Sawing of rocks:
(Copyright 2005 Allen’s Treasure House)
Rocks are ordinarily sawn with a circular diamond-edged blade in a machine which typically holds a coolant. Common rock sawing falls in 2 main types: Slabbing and trimming. Slabbing refers to the reduction of a large rough rock into slices which are practical for subsequent work. (In this category we can also include the cutting of faces on large rocks in preparation to use them as bookends or bases). Trimming refers to the rough=cutting around a design drawn onto a slab of rock, in preparation for grinding it to a desired shape. We distinguish between these two types of sawing because the machines for them are somewhat different. The slabbing saw typically uses a large (10 inch diameter or more) blade and a vise having a screw crossfeed and a self-propelled carriage into which the rock is mounted. The trim saw typically uses a smaller blade and usually has no vise, or if it does have a vise, the vise is manually operated and may lack a screw crossfeed.
In either kind of saw, most blades require that a coolant be used also. The type of coolant needed is determined by the type of blade and also the machine specifications. Common blades and machines should be run with a light cutting oil (see blade instructions) only, or may be run in water solution if a suitable concentrate is added. Other types of blades can be run in plain water, and still others can be run dry. (Not surprisingly, the water or dry blades tend to be more expensive. Nevertheless, there are reasons for using them: some gem materials are degraded when impregnated with oil; and others might be damaged by water also. Water (or no coolant at all) cleans up much more readily, and presents much less of a disposal/pollution issue.
If using water as a coolant, it is important that both the blade and machine be compatible with water. Many machines will rust badly if water is used in them. These problems can in many cases be mitigated or eliminated by combining the water with a rust-inhibiting concentrate designed for cutting, but even so you should check the instructions of both the blade and machine before proceeding. In many cases you will be instructed to drain the machine after using it this way, keeping it dry when not in use.
The coolant in most saws is simply the tank in which the blade spins partially submerged. The coolant remains in the machine at all times (unless intentionally removed).
Before beginning to use a new diamond blade, please read the instructions as to such matters as the preliminary dressing many blades require, or they will not cut!
There exist high-speed machines and high-feedrate machines, which require the use of special blades designed for such use. These are of interest mainly to commercial users.
(Copyright 2005 Allen’s Treasure House)
A cabochon is a dome-topped gemstone. This is a very versatile form, for it admits of not only ovals and round profiles, but also hearts, crosses, and other unusual shapes. Cabochons lend themselves to being hung on chains via any of several fittings, or being set in custom made silverwork, or being glued to a fitting such as a bola slide, or onto a surface such as a carved wood box.
Cabochons are made by sawing off a slice of rock (such slices can often be purchased ready-cut), drawing the desired profile onto it, perhaps with the aid of a pattern or standard template, roughly sawing out the section of rock to be used, then grinding the rock to the indicated profile. This is followed by rough-doming on the coarse wheel, then refining and smoothing the shape on a sanding wheel, then bringing it to a dull gloss on the prepolish wheel, and finally to a brilliant shine on the final polish wheel. (Some stonecutters prefer using additional steps, but this is largely a matter of personal preference or for specialized work; for most work it is not needed.)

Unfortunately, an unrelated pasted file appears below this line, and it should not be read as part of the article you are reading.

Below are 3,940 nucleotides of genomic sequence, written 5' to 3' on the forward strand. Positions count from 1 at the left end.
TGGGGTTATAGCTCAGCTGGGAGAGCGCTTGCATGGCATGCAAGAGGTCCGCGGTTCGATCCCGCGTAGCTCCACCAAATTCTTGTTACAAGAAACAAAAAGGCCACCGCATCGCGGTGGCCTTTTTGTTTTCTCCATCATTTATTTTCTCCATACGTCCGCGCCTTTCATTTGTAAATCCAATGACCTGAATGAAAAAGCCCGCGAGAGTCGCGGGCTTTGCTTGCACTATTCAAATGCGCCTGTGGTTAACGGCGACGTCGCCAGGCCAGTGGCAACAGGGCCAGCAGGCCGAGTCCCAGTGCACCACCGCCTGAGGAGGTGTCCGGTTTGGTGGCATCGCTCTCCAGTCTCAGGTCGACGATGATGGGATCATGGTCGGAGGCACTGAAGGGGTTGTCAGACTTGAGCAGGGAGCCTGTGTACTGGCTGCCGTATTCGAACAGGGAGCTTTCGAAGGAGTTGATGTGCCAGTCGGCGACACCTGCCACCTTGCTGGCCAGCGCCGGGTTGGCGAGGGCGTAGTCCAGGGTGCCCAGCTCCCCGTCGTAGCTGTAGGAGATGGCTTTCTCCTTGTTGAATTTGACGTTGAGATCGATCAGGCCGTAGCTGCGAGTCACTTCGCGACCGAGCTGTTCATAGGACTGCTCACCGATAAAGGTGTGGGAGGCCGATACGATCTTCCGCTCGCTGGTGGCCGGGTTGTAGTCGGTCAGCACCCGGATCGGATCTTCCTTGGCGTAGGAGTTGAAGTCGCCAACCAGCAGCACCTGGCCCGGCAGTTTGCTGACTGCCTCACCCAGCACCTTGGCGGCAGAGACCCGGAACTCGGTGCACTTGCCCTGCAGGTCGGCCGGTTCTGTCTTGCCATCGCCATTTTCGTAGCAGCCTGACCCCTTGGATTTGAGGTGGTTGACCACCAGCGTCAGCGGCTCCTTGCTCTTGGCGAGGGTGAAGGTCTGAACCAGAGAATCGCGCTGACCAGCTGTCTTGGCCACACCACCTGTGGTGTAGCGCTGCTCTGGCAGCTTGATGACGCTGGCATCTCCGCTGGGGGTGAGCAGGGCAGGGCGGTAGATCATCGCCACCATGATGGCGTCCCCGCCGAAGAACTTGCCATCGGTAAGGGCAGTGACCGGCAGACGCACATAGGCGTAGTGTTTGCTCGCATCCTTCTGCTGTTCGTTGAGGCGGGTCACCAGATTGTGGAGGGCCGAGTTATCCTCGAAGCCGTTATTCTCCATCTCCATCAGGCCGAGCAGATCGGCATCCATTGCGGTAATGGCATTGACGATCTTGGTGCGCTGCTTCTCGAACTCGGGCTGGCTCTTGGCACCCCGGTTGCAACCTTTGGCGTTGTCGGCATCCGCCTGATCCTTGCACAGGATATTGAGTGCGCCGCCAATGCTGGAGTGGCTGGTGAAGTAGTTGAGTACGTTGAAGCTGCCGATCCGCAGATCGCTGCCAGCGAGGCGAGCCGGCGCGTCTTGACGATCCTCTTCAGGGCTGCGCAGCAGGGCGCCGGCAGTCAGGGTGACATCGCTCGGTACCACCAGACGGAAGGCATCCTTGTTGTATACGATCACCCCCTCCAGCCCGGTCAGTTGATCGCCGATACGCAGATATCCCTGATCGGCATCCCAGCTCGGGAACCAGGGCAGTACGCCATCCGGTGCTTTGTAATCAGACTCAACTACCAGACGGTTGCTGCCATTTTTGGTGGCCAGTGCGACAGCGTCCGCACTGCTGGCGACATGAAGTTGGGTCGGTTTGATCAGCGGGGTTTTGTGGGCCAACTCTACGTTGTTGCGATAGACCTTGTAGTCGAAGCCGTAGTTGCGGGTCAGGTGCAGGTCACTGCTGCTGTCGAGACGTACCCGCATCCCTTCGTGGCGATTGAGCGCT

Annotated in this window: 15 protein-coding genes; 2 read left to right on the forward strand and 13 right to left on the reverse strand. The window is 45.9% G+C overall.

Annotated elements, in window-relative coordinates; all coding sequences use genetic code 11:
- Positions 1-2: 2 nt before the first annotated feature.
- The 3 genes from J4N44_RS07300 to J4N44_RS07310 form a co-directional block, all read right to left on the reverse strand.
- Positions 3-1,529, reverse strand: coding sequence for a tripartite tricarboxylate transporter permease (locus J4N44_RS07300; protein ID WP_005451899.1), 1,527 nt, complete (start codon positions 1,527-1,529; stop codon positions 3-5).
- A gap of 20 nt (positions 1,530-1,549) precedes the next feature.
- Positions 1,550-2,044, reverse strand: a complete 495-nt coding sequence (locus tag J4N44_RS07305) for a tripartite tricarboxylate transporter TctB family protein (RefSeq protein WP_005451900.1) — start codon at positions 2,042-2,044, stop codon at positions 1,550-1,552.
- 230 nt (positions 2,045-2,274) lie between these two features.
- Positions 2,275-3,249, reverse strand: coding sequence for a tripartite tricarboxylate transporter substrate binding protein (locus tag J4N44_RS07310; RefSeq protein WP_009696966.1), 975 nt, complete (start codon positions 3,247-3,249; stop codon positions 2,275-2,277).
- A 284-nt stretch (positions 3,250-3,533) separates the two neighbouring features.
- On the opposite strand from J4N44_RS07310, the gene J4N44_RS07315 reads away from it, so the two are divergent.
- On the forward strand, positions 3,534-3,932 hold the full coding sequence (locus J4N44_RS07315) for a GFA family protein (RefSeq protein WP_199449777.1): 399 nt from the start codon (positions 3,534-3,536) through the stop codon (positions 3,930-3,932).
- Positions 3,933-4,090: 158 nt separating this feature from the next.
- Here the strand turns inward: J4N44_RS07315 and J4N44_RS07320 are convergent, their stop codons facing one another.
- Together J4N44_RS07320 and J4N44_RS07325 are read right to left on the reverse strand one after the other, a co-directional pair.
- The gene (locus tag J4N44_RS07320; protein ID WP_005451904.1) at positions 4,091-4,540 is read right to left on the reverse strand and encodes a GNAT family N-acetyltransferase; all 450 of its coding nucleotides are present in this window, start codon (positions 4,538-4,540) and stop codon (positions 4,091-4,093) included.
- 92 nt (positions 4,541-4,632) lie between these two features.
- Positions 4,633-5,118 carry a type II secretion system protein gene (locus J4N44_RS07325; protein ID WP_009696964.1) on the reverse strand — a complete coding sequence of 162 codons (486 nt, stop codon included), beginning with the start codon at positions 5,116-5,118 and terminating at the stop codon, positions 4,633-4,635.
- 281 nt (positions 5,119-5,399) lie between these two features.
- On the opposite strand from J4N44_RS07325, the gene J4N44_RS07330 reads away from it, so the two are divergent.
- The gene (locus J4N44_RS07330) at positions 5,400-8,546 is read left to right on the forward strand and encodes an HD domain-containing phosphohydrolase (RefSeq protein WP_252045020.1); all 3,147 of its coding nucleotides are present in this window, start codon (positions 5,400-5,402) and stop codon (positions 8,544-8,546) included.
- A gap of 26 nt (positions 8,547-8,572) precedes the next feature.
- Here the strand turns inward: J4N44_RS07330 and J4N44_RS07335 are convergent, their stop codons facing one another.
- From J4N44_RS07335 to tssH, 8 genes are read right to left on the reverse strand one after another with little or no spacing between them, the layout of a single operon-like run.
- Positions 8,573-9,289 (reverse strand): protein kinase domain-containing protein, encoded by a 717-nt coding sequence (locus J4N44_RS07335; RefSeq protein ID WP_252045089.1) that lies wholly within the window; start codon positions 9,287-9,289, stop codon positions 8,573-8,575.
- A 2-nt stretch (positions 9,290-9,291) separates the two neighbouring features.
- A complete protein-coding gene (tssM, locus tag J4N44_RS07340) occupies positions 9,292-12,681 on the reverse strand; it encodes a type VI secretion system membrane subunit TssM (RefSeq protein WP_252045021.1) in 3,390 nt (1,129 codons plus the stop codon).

Grinding and sanding operations using conventional abrasives are normally done wet for cooling purposes and also to control dust. The cooling water for grinding and sanding, unlike for sawing, is not retained in the machine, but is brought in by hose or other device, and sprayed on the wheels from an external system. The machines feature hook-up ports or fittings for such plumbing, but the user may choose the water system most satisfactory. The most common water systems are these: Direct hose from house plumbing, hose from portable overhead tank, recirculating pump in tank under table, under-wheel air-driven fountain, and hand-held spray bottle. Drainage is by hose to any suitable receptacle, location, or recirculating system (sewer not recommended; rock slurry tends to plug sewer pipes).
Grinding and polishing can be accomplished also using diamond dust. Diamond-dust setups, like their conventional counterparts, grind, sand, and polish all in one unit; however the number of wheels is greater (typically having 6 wheels), and these setups cost more than conventional setups. However, the performance and durability is much better, and these machines are preferred for serious workloads and commercial production.
In earlier times, sawing, grinding, sanding and polishing were accomplished on separate machines. Today, a single machine can do all steps. Or, some lapidarists prefer a separate saw, with all subsequent grinding and polishing in a single machine; or do not do their own sawing, and need only grinding, sanding, and polishing.
We normally stock the following sawing and grinding equipment:
Other sizes and machines, including slabbing saws up to 18 inch blades, and 6-wheel arbor machines, are available by special order.
Grindstones 6 and 8 inch diameter; and Standard diamond blades 6, 8, and 10 inch diameter; are regularly stocked. Others can be had by special order.
We also stock cooling water equipment of various types.